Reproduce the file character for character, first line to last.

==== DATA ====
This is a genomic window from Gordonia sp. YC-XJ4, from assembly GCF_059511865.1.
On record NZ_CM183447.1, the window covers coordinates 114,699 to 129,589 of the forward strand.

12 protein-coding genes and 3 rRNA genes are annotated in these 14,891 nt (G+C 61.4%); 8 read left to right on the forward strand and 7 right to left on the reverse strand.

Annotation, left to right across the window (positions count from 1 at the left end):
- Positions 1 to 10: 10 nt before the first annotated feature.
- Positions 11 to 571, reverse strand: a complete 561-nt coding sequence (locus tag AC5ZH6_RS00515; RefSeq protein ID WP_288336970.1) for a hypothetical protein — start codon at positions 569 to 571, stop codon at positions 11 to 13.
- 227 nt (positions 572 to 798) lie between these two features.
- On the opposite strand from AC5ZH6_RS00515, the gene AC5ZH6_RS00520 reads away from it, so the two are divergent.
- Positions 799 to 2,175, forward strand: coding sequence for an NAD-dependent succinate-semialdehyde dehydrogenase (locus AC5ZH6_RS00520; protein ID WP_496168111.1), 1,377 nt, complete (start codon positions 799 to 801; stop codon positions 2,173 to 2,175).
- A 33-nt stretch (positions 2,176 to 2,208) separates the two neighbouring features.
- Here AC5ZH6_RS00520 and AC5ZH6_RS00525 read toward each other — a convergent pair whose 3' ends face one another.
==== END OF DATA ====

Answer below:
This is a genomic window from Gordonia sp. YC-XJ4, from assembly GCF_059511865.1.
On record NZ_CM183447.1, the window covers coordinates 114,699 to 129,589 of the forward strand.

12 protein-coding genes and 3 rRNA genes are annotated in these 14,891 nt (G+C 61.4%); 8 read left to right on the forward strand and 7 right to left on the reverse strand.

Annotation, left to right across the window (positions count from 1 at the left end):
- Positions 1 to 10: 10 nt before the first annotated feature.
- Positions 11 to 571, reverse strand: a complete 561-nt coding sequence (locus tag AC5ZH6_RS00515; RefSeq protein ID WP_288336970.1) for a hypothetical protein — start codon at positions 569 to 571, stop codon at positions 11 to 13.
- 227 nt (positions 572 to 798) lie between these two features.
- On the opposite strand from AC5ZH6_RS00515, the gene AC5ZH6_RS00520 reads away from it, so the two are divergent.
- Positions 799 to 2,175, forward strand: coding sequence for an NAD-dependent succinate-semialdehyde dehydrogenase (locus AC5ZH6_RS00520; protein ID WP_496168111.1), 1,377 nt, complete (start codon positions 799 to 801; stop codon positions 2,173 to 2,175).
- A 33-nt stretch (positions 2,176 to 2,208) separates the two neighbouring features.
- Here AC5ZH6_RS00520 and AC5ZH6_RS00525 read toward each other — a convergent pair whose 3' ends face one another.